It's not unusual for parents to feel anxious when their child starts primary school, so if you're feeling a bit wobbly about it all, that's ok. As well as making sure your child is ready for school, set aside some time to get the whole family prepared. It is a big change and it will affect you all in some way.
The practical stuff
Your family routine
Families come in all shapes and sizes, so it's important that everyone involved in caring for your child knows what's going on.
Working parents with children already at nursery, or being cared for by extended family or a child-minder will be pretty well-rehearsed in all this, but it can be tricky to start with. You'll need to be adaptable, but any routine is better than the chaos of no routine at all.
- Agree who'll be doing the drop off and pick up each day. The school will need names and contact details for anyone other than yourself who’ll be collecting your child, and your written permission for them to do so.
- Walk or drive your route to school so you know how long it takes, then add extra time for school traffic. If parking is limited you might want to get there a bit earlier to bag a space.
- Set regular times for everything you need to do between waking up and going to bed – and stick to them.
- Make sure your child eats a healthy breakfast every day, either at home or breakfast club.
- If it's possible to eat your evening meal together great, if not, still get the children to eat their dinner sitting at the table.
- Allow time for reading, talking about their day and bedtime stories.
Shop for the essentials
The school will let you know what your child needs, but if you know other parents with kids already at the school, ask them what’s needed straight away and what can wait (it’s unlikely they’ll need a spare pair of wellies kept at school in September).
Get your chid involved by letting them choose anything that doesn’t need to be strictly uniform, like their coat or lunchbox.
Reception children come home grubby, whether it’s dirt from playing outside, or school lunch down their front. So unless you want to spend your evenings washing, it's a good idea to buy plenty of uniform. T-shirts are relatively cheap and easy to get hold of, but jumpers and cardigans with the school logo can be quite expensive, so ask if the school or PTA have a second hand uniform sale coming up. This year there proably won't be many (or any) uniform sales taking place at school, but some PTAs are selling online, so check if there's a Facebook group or a website with information.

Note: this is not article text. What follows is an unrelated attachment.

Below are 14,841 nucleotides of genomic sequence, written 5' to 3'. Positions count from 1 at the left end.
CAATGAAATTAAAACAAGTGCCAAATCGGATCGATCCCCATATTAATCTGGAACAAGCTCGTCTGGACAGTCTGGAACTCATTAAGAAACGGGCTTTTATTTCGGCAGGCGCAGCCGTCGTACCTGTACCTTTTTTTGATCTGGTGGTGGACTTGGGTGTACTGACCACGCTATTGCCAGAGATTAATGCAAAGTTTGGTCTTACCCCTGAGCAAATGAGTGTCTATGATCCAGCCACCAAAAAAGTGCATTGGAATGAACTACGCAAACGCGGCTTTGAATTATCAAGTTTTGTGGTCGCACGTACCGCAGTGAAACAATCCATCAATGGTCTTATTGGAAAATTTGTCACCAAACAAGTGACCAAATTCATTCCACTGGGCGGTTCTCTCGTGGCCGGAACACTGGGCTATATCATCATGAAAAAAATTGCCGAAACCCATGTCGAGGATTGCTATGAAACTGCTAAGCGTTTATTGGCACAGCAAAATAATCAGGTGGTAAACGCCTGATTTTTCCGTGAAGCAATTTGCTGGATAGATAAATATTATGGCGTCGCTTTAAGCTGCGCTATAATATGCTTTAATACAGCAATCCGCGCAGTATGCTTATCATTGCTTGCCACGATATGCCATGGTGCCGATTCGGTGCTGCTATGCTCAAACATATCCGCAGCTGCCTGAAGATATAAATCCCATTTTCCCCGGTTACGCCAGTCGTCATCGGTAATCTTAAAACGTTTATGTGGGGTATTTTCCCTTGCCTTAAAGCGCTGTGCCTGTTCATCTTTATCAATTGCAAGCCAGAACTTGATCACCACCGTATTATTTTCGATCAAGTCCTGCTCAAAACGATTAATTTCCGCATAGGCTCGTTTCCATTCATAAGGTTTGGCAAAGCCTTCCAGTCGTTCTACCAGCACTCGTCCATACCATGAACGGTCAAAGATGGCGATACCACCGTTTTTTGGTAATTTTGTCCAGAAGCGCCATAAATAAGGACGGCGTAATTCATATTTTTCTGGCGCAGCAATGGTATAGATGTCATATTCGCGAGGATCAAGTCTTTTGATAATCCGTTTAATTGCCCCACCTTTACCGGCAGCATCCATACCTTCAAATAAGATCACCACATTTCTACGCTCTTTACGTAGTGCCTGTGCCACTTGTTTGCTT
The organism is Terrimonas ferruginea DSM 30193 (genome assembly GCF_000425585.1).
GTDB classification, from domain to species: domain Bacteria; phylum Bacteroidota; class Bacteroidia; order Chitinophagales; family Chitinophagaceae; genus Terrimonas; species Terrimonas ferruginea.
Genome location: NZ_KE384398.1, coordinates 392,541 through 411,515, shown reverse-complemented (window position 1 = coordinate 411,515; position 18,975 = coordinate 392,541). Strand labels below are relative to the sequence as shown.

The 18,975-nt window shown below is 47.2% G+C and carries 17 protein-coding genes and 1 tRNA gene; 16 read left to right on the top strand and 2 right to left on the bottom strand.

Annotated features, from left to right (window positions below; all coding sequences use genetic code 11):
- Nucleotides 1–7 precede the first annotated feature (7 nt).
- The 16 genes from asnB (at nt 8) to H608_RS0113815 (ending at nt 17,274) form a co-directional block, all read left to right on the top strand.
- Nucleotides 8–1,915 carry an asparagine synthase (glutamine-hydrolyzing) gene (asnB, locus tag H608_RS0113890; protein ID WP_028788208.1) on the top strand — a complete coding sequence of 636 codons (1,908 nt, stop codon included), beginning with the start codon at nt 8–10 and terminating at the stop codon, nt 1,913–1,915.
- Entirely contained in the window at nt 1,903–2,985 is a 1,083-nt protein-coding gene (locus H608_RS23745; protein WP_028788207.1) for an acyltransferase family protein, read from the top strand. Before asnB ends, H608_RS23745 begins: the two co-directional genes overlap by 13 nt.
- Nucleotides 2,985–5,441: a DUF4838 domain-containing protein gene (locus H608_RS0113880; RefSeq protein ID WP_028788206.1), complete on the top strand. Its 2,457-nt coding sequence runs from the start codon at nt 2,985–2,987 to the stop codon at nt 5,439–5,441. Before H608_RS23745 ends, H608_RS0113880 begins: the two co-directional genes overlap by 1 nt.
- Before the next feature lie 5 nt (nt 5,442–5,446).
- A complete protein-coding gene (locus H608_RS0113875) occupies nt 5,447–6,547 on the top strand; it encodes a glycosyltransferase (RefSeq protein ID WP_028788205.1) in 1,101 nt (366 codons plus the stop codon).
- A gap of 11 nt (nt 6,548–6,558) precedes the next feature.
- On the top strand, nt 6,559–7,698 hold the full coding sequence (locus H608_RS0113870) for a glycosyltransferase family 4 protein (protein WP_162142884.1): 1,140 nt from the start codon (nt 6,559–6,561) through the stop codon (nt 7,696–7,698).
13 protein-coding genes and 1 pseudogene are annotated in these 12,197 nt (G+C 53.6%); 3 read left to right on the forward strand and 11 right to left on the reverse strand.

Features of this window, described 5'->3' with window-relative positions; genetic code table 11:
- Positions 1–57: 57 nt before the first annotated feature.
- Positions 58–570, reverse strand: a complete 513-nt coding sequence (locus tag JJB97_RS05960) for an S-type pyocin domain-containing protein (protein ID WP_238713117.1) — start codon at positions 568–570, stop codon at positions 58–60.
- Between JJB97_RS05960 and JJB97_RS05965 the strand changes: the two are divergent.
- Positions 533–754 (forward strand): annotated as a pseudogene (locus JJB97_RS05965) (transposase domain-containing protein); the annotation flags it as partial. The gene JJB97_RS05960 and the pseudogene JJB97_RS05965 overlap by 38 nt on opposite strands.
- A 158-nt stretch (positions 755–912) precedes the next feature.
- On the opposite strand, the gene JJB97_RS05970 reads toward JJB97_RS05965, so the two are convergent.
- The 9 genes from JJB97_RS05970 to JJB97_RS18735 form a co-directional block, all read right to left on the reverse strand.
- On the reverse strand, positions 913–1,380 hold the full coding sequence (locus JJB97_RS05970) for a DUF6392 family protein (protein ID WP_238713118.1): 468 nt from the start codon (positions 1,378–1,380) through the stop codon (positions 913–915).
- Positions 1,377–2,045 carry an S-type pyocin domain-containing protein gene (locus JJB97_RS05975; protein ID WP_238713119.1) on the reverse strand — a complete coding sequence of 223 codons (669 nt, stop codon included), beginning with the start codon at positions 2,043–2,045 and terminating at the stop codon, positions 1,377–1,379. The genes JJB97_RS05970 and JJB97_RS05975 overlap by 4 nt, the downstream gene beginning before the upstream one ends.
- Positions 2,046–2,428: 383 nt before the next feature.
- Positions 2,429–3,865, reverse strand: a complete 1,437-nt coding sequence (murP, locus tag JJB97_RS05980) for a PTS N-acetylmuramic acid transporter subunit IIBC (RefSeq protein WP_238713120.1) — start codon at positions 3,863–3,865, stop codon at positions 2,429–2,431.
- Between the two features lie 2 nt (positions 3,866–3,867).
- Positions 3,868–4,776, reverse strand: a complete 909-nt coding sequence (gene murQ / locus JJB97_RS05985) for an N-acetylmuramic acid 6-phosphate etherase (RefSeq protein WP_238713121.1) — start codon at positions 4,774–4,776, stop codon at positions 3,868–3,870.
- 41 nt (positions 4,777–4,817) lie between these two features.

If it's not permanently attached to your child, put their name on it! Labels help your child identify their own clothes. If they don't recognise their name written down just yet, it might help to get labels with little pictures on.
Thankfully the days of spending hours sewing in labels are long gone (unless you want to). There's now plenty of choice – stick on, iron on, stamp on – or the old marker pen on the label trick will do. Because let's face it, rummaging through piles of unnamed jumpers and book-bags at the end of a long day isn’t what you or your child want to be doing!
The emotional stuff
Your child will be taking their cues from you, so try to stay positive. If you’re enthusiastic about school, it’s more likely they will be too, if you're anxious it sends a signal that there's something to worry about.
Schools are used to children being worried in the first few weeks, so however your child reacts, the teachers will have seen it all before and have support systems in place. Some schools pair Reception children with a year 6 'buddy' - they might even receive a letter from their buddy before they start school.
Although school may look very different for new starters this year, remember it's all new to your child and the teachers will be ready to make them feel comfortable in their new surroundings.
Read how one first time mum coped with first day tears (that lasted all term).
Make sure your expectations about what your child will learn and how they’ll develop are realistic. Relax and let them progress at their own pace, don’t put them under pressure by expecting too much, too soon. The qualities that matter most in Reception age children are things like curiosity, independence, imagination, and enjoying playing with other children. As time goes on, if you do have concerns then speak to their teacher.
Primary insider encourages us all to 'ignore the nonsense'
Be a good listener
"Nothing" and "I can’t remember" are standard answers to questions about your child's day. If you’re used to detailed nursery handovers, this lack of information can come as a bit of a shock. Don't be discouraged; wait a while and the stories will come out, usually at an odd time – like in the bath, half way through a bedtime story, or on the toilet. Try asking specific questions like "who did you play with today?" or "what made you laugh today?"
NEXT: Starting school (the early days)